Like A Boss

Spring is here. Finally! It has been a depressing winter of not much to do, especially with the pandemic shutting down anything remotely fun. At last, we can take the boys outside to play without spending 45 minutes getting them dressed for the weather. And considering most of those outdoor excursions ended after only two sledding trips down the hill in the backyard or two slips in the snow before one of them would get too cold or have to use the bathroom, I'm rather elated. This also means the new electric tractor Nana bought them for Christmas can be built and enjoyed on the now iceless driveway! As you can imagine, the boys were equally elated.

I'll say this. I feel as though I am somewhat of an anomaly considering that I typically enjoy

the assembly of children's toys and, oddly enough, box furniture too. Allow me to say, however, that I do not believe this makes me special, or a better parent in any way, shape, or form...just an odd one. Anyway, because of this strange deminer, I entered the tractor endeavor with a supreme confidence that embodied the main characters of all great tragedies before their epic falls. In my hubris, I even refused an offer from Nana to take the boys for a few hours while I assembled the much-anticipated tractor, thinking it would be a nice bonding experience with the five and six-year-old boys. What. An. Idiot.

I imagined them playing in the yard and fetching me tools and parts that I'd need while I read the well-written directions informing me of my next steps. There was no playing. Only climbing. Climbing on the unassembled tractor, climbing on my back, climbing on each other. There was no tool or part hand-offs, only the disappearance of critical pieces when I needed them. And the directions were the absolute, most convoluted, unintelligible, directions I've ever read. Let's fast forward a bit...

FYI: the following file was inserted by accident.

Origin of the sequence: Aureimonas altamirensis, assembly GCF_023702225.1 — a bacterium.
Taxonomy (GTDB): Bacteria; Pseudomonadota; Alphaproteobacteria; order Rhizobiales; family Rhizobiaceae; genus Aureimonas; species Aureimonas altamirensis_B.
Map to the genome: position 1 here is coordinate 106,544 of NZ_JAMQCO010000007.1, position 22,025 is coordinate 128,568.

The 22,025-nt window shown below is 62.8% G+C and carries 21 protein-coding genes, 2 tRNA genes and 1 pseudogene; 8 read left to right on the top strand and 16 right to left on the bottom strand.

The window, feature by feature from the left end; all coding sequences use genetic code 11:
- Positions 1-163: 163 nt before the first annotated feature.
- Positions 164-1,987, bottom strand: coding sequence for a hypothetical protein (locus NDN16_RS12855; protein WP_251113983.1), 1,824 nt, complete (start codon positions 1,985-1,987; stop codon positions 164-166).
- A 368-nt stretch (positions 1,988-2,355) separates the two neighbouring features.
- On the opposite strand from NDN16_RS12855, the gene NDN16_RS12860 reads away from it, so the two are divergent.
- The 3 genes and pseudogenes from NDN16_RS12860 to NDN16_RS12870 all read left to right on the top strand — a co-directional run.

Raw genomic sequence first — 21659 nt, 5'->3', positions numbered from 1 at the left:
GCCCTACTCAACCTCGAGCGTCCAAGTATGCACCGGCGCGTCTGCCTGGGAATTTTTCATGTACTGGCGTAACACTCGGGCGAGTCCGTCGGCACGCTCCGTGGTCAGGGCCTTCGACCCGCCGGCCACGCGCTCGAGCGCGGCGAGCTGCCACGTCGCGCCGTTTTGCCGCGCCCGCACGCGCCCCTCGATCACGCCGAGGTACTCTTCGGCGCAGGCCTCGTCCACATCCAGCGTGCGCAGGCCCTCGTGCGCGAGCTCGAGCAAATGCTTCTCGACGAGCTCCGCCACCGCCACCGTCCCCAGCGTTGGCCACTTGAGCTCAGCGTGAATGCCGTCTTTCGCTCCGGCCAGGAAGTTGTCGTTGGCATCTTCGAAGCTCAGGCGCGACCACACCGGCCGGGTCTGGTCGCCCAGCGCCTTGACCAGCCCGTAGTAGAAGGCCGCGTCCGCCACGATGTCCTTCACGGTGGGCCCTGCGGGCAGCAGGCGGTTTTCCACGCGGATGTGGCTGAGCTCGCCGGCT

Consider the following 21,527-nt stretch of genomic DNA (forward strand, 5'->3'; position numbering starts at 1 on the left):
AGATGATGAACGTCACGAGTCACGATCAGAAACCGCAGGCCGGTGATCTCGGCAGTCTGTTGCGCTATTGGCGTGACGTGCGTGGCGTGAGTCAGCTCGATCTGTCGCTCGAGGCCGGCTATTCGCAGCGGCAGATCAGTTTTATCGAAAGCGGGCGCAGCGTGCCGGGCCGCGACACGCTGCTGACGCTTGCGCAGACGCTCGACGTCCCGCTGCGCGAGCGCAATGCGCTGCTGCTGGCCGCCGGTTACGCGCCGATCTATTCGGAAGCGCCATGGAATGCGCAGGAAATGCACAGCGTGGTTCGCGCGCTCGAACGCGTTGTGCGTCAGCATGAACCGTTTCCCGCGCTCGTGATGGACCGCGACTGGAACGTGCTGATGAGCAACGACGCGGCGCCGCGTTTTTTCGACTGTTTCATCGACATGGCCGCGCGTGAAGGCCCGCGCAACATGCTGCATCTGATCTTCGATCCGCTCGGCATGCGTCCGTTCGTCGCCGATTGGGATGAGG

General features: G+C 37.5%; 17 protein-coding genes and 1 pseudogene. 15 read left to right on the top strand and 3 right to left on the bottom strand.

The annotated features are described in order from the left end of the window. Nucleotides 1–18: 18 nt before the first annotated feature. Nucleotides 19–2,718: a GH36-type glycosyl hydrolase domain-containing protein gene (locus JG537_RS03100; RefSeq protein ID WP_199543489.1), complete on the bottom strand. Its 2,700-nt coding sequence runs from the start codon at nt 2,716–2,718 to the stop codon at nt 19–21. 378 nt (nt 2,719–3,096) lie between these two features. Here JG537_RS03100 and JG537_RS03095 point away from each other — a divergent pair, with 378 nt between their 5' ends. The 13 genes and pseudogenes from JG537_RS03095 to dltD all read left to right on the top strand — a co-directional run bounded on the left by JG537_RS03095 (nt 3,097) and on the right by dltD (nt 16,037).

"There was a spring here, where is the spring?" I said, irritation staining the words.

"I don't know," the eldest replied, with a playful upward inflection. The aforementioned spring tucked neatly into his pocket. His brother had already tattled.

"I can't build this thing when you keep taking all the parts I need," I said, not yelling, but speaking in a resounding, Dad voice.

"Ugh, fiiiiiine," he says, handing it over, but not until I ask him several more times at increasing volumes.

"You keep up that attitude I will leave this thing in pieces in the garage, you want that?"

"No. Sorry, Daddy." This was but one exchange. So, for the sake of brevity, I will once again, skip forward.

After hours of tedious assemblage, the tractor was finally complete. And there was much rejoicing (I hope there are a few nerds that caught that reference). The boys ecstatically hopped in the seat and the eldest slammed on the gas. There was a problem, though. The vehicle would not move. The miniature car battery was still in the charger (I at least had the foresight to plug it in prior to starting the project), but it was still not fully charged. There was an inevitable mutiny. Copious amounts of tears flooded the driveway and wails of disappointment permeated the air. I had to physically carry them both up the stairs through the garage before cleaning them up for lunch (bad back be dammed). I was starving. And while they refused to admit it, so were they.